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CENTRAL ONTARIO HEALTHCARE PROCUREMENT ALLIANCE QUESTIONS AND ANSWERS

1. How will compliance with the new purchasing programs be managed? What programs will be instituted to gain compliance from clinical practitioners with standard supplies e.g. cardiac, ortho? Answer: The SSO will be staffed with professional Purchasing staff who will utilize the IT infrastructure to monitor compliance with regional contracts. Individual hospital savings, compliance and any missed opportunities arising from local clinical preferences will be reported to the members and the Board. Clinical and Supply Chain staff will be expected to participate in product evaluation committees to develop selection criteria and make product decisions in support of clinical leading practices: exact terms of reference for these committees are being developed

2. What evidence is there of existing compliance with purchasing standards within an individual hospital? Answer: hospitals within the group all participate in selected HealthPRO contracts at present: compliance rates vary from 60-80%. The new information systems and centralized processes will enable up-to-date tracking of transactions to identify opportunities for increased compliance and resulting savings for members 3. How will spend savings from any individual hospital be "captured" and re-directed to pay for the SSO? Answer: As contracts are renewed, the savings will be tracked by the SSO and reported to the hospitals. The hospitals will use the spend savings to support the fees charged by the SSO for the services. In essence the spend savings will be redirected from the hospitals to the SSO through fees that will be paid to support the activities and the services of the SSO. Hospitals will also advance funds to the SSO to enable COHPA as agent to procure their goods and pay supplier invoices.

4. The SSO vision is to eventually handle several more activities than supply chain. The business case shows that spend savings will be used to pay for the supply chain infrastructure and associated SSO staff. Where will savings come from to pay for the remainder of the SSO vision?

Answer: As a free-standing NFP corporation, the COHPA SSO through its governing Board and operating committees will establish fees for future additional services as required to defray one time costs and any additional operating expenses related to new customers or additional services.

5. What in-hospital management approaches will be deployed to manage the purchasing process? Answer: COHPA will work with member hospitals to ensure executive level commitment and engagement to facilitate the adoption (or modification as required) of the leading practices presently in use within other established regional supply chain organizations. The information systems will provide management with the required performance metrics, and the governance mechanisms will drive accountability through the management structure. 6. It is unclear what the role of SourceMedical vs. Healthpro and other vendors will be. Are they not being "sourced" like any other vendor? Answer: COHPA member hospitals all belong to the HealthPRO Group Purchasing Organization. National contracts through HealthPRO account for approximately 25% of in-scope spend and the purchasing practices for those items will remain in ­ place. Source Medical/Cardinal Health is a distributor of medical and surgical supplies who also offers "just in time" services for delivery of those supplies to hospitals. Three of the six COHPA members presently use these services, and the business case provides funds for conversion of the remaining three hospitals to this way of operating. Prior to entering into long term commitments with this supplier, COHPA may determine that conducting a group RFP for these services would be beneficial. 7. Some spend commodities are not included such as pharmacy and food? Why? Answer: COHPA will be established for a defined scope of products and services to allow focus on selected commodities during the startup phase. Additional opportunities to bring Supply Chain management to other categories will be investigated beginning in year 3. 8. How will savings from capital expenditures be calculated and captured? Answer: ongoing Capital purchases for the member hospitals (excluding special redevelopment capital projects) will be managed by the Shared Services Organization. The operational plan includes use of appropriate GPO's like the St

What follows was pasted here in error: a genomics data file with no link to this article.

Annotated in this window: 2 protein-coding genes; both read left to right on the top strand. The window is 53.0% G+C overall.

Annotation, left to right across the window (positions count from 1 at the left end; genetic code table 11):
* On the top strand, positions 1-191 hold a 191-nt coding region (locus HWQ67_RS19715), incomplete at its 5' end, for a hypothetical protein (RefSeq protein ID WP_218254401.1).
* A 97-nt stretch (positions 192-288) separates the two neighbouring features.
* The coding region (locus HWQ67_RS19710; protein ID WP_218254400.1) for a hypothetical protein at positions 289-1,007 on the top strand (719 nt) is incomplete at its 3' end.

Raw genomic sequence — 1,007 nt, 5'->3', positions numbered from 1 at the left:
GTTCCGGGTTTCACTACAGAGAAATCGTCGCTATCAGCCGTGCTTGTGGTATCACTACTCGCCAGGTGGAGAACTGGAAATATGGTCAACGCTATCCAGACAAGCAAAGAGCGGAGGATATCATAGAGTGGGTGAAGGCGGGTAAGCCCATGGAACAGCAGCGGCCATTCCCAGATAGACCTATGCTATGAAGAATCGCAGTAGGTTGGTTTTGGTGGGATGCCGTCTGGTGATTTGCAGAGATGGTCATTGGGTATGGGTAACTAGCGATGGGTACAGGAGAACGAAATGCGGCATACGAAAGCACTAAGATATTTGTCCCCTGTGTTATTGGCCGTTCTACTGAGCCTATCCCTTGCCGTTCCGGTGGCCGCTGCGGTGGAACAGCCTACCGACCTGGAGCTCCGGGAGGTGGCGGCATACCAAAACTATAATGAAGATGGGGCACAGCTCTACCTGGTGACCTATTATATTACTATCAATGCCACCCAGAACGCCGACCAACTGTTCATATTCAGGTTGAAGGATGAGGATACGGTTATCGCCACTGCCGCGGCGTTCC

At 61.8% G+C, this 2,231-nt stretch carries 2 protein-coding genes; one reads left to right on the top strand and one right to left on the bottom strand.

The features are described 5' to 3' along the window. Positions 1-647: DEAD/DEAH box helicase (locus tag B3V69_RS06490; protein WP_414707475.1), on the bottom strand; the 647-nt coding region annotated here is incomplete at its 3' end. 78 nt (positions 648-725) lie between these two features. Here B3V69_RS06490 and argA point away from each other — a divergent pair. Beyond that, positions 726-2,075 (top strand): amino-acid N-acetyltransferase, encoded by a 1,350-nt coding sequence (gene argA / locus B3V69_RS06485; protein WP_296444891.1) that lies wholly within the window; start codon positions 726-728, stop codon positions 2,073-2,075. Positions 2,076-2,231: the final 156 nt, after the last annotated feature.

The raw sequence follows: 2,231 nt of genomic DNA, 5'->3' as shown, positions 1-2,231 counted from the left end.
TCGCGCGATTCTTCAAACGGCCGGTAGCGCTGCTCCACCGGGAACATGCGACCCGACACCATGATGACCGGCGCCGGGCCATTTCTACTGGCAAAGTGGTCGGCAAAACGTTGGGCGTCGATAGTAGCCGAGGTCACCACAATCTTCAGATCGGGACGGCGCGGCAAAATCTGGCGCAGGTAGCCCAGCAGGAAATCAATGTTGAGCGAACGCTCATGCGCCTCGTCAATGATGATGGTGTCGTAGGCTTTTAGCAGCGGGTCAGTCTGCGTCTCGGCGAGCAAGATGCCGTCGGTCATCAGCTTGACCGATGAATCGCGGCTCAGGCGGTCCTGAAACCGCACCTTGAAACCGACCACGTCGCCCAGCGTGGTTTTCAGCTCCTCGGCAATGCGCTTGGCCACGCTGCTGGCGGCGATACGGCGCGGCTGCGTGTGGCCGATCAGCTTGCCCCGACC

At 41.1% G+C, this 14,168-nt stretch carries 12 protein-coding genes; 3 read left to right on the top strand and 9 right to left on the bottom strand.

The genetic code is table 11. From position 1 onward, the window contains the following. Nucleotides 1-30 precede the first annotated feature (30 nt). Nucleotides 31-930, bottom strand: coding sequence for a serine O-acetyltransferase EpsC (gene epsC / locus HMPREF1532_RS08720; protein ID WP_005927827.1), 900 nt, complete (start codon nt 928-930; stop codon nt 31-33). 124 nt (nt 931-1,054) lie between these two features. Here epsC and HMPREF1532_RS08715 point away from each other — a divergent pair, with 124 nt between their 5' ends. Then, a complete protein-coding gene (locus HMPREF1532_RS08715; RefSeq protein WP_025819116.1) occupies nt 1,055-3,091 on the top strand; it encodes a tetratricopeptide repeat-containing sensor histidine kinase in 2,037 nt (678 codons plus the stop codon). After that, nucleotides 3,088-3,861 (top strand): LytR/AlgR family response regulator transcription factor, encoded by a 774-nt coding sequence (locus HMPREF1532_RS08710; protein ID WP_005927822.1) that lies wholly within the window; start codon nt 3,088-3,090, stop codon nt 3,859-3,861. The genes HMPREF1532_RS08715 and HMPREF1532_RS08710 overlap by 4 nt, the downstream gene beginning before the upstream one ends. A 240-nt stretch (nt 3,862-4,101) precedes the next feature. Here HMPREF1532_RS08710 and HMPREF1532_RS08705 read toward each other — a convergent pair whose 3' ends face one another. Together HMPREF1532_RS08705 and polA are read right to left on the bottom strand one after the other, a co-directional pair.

Joseph's group for this purpose. The business case does not depend on any capital savings at this time, but this will represent a potential opportunity to bring added benefits to members and customers.

9. The one-year timeframe for the IT aspects of the project seem ambitious. Is there precedent to support this? Is there historical evidence of other IT projects within this group of hospitals with respect to on time and on budget performance as well as enduser satisfaction? Answer: The expected implementation timeframe for the COHPA technology platform is 18 months as shown in Appendix I Re-applying key learnings from other projects, dedicated IT project management resources will be recruited to support/complement/work with hospital IT staff to plan and implement the IT platform in all hospitals in a phased approach over the 18 month timeframe. At Ross Memorial Hospital in 2007, this approach of planning and implementing a Meditech Pharmacy Information System using external project management resources to work with internal hospital IT and Pharmacy staff led to a successful 9-month implementation.

10. Has SSHA been consulted regarding their capacity to provide WAN services? Risks of their inability to participate in this initiative have been identified on page 35 of the business case. Answer: while SSHA may represent a low cost solution, initial inquiries by the COHPA project uncovered a concern about the capacity of SSHA to handle the instantaneous data requirements for this application. Funds are included to obtain the services at higher commercial cost if necessary. This issue will be thoroughly investigated using appropriate competitive processes after receipt of project funding

11. What is the contingency plan for the timing and finances associated with the project? Answer: the project has approx $600K contingency within the $7.0 million IT budget. The balance of the one-time costs are based on list prices and expected to be reduced 5-10% at time of purchase through normal tendering and negotiation processes. Additionally, the purchasing savings estimates arising from group contracts are conservative relative to actual performance of other regional supply chain organizations.